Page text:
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Notes from APP and NMDC
Volume 3, Issue 126
March 6, 2015
In This Issue
Online Facebook training set for April 13

    AROOSTOOK COUNTY - Is your online marketing lackluster? Does Facebook advertising confuse you? If you said yes to either or both of these questions, then a free online training presented by Aroostook County Tourism, Maine Woods Consortium and Women, Work, and Community Monday, April 13, from 10 a.m. to 11:30 a.m. may help.

    The training will be done online using Adobe Connect, which participants can link to from their home or business, provided a high-speed Internet connection is present.

    "In this online training targeted at Maine tourism businesses, we will explore real-life examples of successful Facebook marketing," said Erica Quin-Easter, who will facilitate the workshop.

    You will learn how to:

- make compelling content and create posts that encourage response and interaction;

- link and engage with your customers and colleagues;

- be active in industry conversations;

- respond appropriately to customer requests, and;

- promote your business in a dynamic way on Facebook.

    "Whether you love it or you hate it, Facebook has the lion's share of social media activity," she added. "Maintaining an active and effective business presence online is as important today as having a good handshake, and social media keeps you connected to your customers and your business community."

    A registration link for the training is available on www.nmdc.org or by clicking this link. 

    The initiative is a project of the Maine Woods Consortium with funding support from the U.S. Department of Agriculture Rural Development. USDA is an equal opportunity partner, funder and employer.

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Possible foreign investor tours Aroostook County

    AROOSTOOK COUNTY - Aroostook County, known for forests and farmland, has drawn the interest of a foreign company looking for agricultural based opportunities in the region and the Aroostook Partnership for Progress (APP) and Northern Maine Development Commission (NMDC) are playing a role in business attraction efforts.

    Earlier this week the Maine International Trade Center (MITC) hosted officials from a foreign food processing company and much of the agenda consisted of fact finding in Aroostook County, with a big assist from NMDC staff including Director of Planning and Development Alain Ouellette.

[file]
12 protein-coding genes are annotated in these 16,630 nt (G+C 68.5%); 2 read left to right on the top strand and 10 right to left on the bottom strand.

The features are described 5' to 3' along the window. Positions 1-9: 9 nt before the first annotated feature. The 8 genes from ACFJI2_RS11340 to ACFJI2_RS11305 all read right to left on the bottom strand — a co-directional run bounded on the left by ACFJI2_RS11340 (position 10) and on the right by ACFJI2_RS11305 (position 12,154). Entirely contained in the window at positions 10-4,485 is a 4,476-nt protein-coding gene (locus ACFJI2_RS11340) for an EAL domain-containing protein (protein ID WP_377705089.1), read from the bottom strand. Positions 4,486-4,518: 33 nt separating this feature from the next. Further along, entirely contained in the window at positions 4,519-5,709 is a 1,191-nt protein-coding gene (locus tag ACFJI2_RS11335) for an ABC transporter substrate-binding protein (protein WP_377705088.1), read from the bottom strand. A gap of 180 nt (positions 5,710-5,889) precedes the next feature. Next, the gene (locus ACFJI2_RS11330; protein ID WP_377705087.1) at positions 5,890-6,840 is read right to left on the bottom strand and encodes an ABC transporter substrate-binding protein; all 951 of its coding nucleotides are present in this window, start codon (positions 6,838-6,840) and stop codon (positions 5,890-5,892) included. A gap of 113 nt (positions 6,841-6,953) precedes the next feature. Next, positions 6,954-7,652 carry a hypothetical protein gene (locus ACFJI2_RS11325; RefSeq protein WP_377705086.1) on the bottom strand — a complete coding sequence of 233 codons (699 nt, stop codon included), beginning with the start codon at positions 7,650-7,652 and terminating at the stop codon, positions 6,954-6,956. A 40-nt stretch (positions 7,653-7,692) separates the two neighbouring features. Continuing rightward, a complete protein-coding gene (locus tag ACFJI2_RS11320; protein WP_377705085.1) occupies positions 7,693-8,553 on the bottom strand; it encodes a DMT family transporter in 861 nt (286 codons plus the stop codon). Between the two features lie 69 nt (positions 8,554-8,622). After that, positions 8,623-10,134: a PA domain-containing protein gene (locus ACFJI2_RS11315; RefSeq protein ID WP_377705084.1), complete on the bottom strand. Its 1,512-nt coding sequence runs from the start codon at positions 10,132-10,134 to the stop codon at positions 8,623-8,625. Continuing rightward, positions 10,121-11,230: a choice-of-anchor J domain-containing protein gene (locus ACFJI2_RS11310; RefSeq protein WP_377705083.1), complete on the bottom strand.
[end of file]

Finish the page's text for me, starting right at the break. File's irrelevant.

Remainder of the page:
"The two-day tour where we met with producers, processors and industry trade organizations went extremely well," said Ouellette. "We believe we provided the company with compelling information necessary for them to favorably consider our region as a place to expand their operations using the resources and industry knowledge that already exists right in our own backyard."

    APP President Bob Dorsey also met with company officials on both days of the tour, which included visits with growers, processors, industry officials and others.

    "The recent meetings were very productive, this company was 'exploring opportunities' and were open to a wide range of ideas from forming a new joint venture processing effort, to purchasing Maine potatoes as feedstock to exporting Maine goods to Europe," said Dorsey. "We set up meetings with the Maine Potato Board and several local entrepreneurs and enterprises for them to get a good overview of the kinds of processing and products that exist in northern Maine. So they learned about our current production, the potential for the area to grow an additional 20,000 acres easily as feedstock, a number of innovative products from McCrum Farms, LaJoie Growers and Naturally Potatoes, transportation issues and challenges and the real strengths of our area for both growth and production."

    Several different organizations pulled together to highlight the region and what it has to offer and both Dorsey and Ouellette agreed economic development is better when done collectively.

    "Business attraction is very much a 'team sport' - this effort was enabled by MITC and both Janine Cary and the European consultants were instrumental in making this visit happen," said Dorsey. "This is their area of expertise and we dovetail nicely once they find a candidate to set up the local visits and meetings to facilitate the foreign company's exploration efforts. So we cannot do it without them and they certainly need our local area knowledge and contacts to make for a successful visit."

    "Such an approach makes it possible for us to promote and support growth by ensuring all the right players are at the table to make sure that we are providing accurate, timely and compelling reasons for economic growth and expansion in one sector or another," added Ouellette. "Our team may at times represent a local community's economic development staff, to state and federal business assistance and attraction organizations who work together with us to help grow our region's economy. Our recent work with the Maine International Trade Center is a perfect example of the degree of collaboration that must take place to be successful."

    Editor's Note: The name of the company is being kept confidential.


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